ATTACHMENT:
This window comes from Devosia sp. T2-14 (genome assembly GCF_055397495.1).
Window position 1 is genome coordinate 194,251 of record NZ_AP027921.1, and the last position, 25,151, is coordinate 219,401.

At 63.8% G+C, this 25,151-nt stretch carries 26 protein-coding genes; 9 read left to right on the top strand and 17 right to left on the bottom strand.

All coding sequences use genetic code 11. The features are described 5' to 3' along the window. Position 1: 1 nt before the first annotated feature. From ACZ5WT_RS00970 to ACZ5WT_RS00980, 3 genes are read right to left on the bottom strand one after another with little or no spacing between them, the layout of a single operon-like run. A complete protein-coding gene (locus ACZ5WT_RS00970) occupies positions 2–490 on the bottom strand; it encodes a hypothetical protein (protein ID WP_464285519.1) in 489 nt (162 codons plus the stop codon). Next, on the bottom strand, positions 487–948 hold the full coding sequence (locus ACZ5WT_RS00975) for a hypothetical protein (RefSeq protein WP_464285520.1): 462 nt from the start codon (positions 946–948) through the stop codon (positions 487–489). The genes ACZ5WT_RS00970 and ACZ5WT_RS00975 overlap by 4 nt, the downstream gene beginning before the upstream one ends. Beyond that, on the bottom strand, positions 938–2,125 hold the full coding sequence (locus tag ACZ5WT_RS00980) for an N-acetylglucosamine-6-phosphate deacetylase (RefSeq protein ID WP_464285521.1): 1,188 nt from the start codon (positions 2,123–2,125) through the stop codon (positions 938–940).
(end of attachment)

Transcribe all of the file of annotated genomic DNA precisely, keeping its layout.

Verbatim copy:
This window comes from Devosia sp. T2-14 (genome assembly GCF_055397495.1).
Window position 1 is genome coordinate 194,251 of record NZ_AP027921.1, and the last position, 25,151, is coordinate 219,401.

At 63.8% G+C, this 25,151-nt stretch carries 26 protein-coding genes; 9 read left to right on the top strand and 17 right to left on the bottom strand.

All coding sequences use genetic code 11. The features are described 5' to 3' along the window. Position 1: 1 nt before the first annotated feature. From ACZ5WT_RS00970 to ACZ5WT_RS00980, 3 genes are read right to left on the bottom strand one after another with little or no spacing between them, the layout of a single operon-like run. A complete protein-coding gene (locus ACZ5WT_RS00970) occupies positions 2–490 on the bottom strand; it encodes a hypothetical protein (protein ID WP_464285519.1) in 489 nt (162 codons plus the stop codon). Next, on the bottom strand, positions 487–948 hold the full coding sequence (locus ACZ5WT_RS00975) for a hypothetical protein (RefSeq protein WP_464285520.1): 462 nt from the start codon (positions 946–948) through the stop codon (positions 487–489). The genes ACZ5WT_RS00970 and ACZ5WT_RS00975 overlap by 4 nt, the downstream gene beginning before the upstream one ends. Beyond that, on the bottom strand, positions 938–2,125 hold the full coding sequence (locus tag ACZ5WT_RS00980) for an N-acetylglucosamine-6-phosphate deacetylase (RefSeq protein ID WP_464285521.1): 1,188 nt from the start codon (positions 2,123–2,125) through the stop codon (positions 938–940).